From the 1950s China had always supported the Pakistani position on the Kashmir dispute. In the 1999 Kargil conflict, however, China took a stand similar to the United States. When Prime Minister Nawaz Sharif went to China, in the midst of the conflict, looking for support the Chinese asked him to resolve the conflict with India as they were not willing to interfere. China’s policy ever since has been to encourage India and Pakistan to solve their problems through negotiations and dialogue.

During Pakistan’s recent transition to democracy China is once again one of the leading countries providing aid, both military and economic. In April 2008 China came to Pakistan’s rescue with an immediate $ 500 million loan to help Islamabad with the balance of payments. However, the difference between the 1970s and today is that China was reluctant to provide aid unless Pakistan first agreed to an IMF-backed economic recovery program.

China is also concerned about the growing Uyghur problem in Chinese Xinjiang, a province that borders Pakistan-administered Kashmir. Chinese authorities had hoped that close Sino-Pakistan ties over the years would prevent problems in Muslim Xinjiang. However, from the 1980s, starting with the Afghan jihad, the Uyghur insurgency has received succour from local and global jihadi groups based out of Pakistan and Afghanistan.

What is troubling for China is the increasing inability of the Pakistani government to dismantle and destroy jihadi groups which were traditionally seen by the Pakistani intelligence as ‘assets’ in the jihad in Kashmir and Afghanistan. During President Zardari’s last meeting with President Hu in June 2009 on the sidelines of the Shanghai Cooperation Organization (SCO) in Yekaterinburg, Russia, China asked Pakistan to use all its resources to uproot the jihadi organization East Turkistan Islamic Movement from Pakistan.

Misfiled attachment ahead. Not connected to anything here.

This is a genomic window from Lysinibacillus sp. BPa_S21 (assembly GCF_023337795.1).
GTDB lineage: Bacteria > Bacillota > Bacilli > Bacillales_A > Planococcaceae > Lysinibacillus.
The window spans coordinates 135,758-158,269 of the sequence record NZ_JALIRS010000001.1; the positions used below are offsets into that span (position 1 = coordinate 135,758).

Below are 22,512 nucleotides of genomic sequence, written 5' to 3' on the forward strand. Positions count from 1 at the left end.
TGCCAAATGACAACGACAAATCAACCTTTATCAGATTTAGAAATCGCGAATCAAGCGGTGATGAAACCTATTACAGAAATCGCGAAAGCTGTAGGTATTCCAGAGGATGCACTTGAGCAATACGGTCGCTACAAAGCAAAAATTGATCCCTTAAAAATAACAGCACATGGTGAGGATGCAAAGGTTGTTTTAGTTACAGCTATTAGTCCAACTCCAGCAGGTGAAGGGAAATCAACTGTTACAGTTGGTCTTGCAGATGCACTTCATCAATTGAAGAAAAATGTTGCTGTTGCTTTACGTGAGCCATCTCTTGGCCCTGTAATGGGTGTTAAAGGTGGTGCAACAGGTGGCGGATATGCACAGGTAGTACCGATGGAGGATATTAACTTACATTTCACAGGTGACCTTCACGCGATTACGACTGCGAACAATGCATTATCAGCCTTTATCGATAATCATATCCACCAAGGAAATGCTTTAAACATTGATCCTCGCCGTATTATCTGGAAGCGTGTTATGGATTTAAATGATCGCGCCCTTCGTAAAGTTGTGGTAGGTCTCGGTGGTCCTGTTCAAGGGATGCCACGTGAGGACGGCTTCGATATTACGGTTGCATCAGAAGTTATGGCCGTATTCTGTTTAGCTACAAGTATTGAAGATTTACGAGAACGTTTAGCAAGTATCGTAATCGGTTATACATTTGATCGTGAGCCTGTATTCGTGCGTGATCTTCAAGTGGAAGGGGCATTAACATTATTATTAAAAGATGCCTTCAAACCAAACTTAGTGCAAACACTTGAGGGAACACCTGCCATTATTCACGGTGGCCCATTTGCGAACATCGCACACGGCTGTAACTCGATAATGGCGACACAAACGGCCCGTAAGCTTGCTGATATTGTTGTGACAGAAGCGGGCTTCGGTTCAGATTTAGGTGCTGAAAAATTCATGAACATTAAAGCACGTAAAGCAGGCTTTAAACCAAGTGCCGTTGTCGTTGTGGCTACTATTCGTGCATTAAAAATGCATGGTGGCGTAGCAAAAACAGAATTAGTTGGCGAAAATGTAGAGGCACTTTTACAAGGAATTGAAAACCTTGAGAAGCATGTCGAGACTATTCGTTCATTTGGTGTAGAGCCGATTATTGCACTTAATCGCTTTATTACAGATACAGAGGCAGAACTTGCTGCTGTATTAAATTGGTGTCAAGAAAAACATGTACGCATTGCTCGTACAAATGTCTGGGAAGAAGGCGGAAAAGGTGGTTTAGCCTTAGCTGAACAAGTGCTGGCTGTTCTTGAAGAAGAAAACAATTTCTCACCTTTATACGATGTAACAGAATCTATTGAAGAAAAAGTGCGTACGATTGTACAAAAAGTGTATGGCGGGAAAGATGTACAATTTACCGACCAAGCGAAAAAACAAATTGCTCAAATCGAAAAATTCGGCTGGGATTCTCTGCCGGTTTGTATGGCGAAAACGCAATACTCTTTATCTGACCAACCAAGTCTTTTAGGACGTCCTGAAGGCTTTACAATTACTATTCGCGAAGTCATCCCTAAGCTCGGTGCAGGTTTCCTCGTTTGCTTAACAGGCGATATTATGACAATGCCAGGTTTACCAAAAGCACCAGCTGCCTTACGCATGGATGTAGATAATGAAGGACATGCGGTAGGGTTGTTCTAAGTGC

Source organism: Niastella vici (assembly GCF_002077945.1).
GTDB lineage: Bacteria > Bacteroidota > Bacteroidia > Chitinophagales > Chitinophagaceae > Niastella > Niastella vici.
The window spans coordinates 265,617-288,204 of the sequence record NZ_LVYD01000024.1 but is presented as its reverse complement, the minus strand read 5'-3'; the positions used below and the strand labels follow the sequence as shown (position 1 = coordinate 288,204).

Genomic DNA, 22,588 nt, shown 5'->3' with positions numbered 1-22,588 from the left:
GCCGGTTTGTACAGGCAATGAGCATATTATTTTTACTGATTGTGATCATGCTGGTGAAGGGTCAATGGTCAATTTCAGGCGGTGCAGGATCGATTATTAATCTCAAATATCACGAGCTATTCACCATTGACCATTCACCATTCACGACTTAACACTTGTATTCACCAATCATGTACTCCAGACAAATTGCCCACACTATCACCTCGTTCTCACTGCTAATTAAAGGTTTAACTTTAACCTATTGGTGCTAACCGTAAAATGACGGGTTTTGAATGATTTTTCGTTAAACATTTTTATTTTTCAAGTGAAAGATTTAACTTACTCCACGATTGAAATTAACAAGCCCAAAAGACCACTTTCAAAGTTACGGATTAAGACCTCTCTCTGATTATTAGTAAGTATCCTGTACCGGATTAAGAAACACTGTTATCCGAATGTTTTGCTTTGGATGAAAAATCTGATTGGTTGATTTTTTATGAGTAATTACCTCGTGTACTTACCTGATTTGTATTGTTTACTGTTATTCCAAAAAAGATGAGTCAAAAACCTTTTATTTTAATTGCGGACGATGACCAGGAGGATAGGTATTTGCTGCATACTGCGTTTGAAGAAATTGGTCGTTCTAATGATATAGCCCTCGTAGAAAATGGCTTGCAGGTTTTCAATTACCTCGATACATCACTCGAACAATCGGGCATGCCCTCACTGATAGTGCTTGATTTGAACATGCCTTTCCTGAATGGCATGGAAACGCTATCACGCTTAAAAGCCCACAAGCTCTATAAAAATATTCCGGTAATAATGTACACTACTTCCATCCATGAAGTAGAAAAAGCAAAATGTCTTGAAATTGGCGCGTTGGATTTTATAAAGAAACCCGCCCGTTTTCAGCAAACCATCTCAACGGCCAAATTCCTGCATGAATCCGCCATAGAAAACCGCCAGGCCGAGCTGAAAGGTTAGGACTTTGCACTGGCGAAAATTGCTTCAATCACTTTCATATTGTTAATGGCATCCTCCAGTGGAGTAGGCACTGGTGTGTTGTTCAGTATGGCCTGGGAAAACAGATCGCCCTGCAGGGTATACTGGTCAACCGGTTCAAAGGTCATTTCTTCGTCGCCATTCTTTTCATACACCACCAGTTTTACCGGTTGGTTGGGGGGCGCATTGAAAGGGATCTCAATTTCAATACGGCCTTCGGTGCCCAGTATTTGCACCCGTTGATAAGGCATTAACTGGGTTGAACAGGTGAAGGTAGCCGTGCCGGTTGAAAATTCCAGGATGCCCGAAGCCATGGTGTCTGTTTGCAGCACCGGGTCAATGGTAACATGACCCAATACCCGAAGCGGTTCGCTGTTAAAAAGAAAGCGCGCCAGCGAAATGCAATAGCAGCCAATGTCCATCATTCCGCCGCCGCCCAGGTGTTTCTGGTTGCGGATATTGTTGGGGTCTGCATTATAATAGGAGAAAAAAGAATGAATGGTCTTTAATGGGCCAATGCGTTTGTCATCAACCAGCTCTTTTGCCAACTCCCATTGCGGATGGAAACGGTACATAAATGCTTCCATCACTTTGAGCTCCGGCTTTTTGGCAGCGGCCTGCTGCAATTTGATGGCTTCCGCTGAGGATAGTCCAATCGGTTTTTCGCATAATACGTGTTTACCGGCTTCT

For most Pakistanis, policy makers and the general public, the Chinese relationship has a very strong sentimental value. In speeches and editorials the Sino-Pakistan relationship is referred to as being ‘deeper than the Indian Ocean’ and ‘higher than the Himalayas.’ There is this conviction, even at the level of the common man in Pakistan, that this time round in any India-Pakistan conflict or in any attempt to break up Pakistan by either ‘Hindu’ India or the West or Israel, China will stand by Pakistan and protect its territorial integrity. Majority Pakistanis also view China as a superpower, even if the rest of the world considers China only as a major power.

What Pakistan ignores at its peril is that times have changed and China’s relations with India and the United States reflect these changes. China and the United States share a very close strategic relationship today both on the economic and diplomatic level. Secretary Clinton’s first foreign trip was to China and US-China trade stands at around $ 500 billion.

Sino-Indian relations too have continued to improve despite the border tensions. Bilateral trade between the two countries stands at $51 billion which is over seven times the $7 billion bilateral trade between China and Pakistan. In December 2008, India and China also conducted the “Join Hands-2008,” a joint army training exercise on combating terrorism, in India. The two countries share similar views on climate change and the Doha Round talks, energy and food security, and the international financial crisis.

Though wary of growing ties between India and the United States, especially the India-US nuclear deal, Chinese policy makers realize that India is too large a country to fall completely within the American camp. However, China would like to have good ties with India to make sure there is no band-wagonning against China at a future stage.

The Sino-Pakistani relationship has changed. The Chinese may not say it in the open in so many words because their style of diplomacy is subtle but they have shown it through gestures and speeches by key leaders. It is time Pakistan overcame its illusions about China.

Source – http://www.wichaar.com/news/294/ARTICLE/15934/2009-08-26.html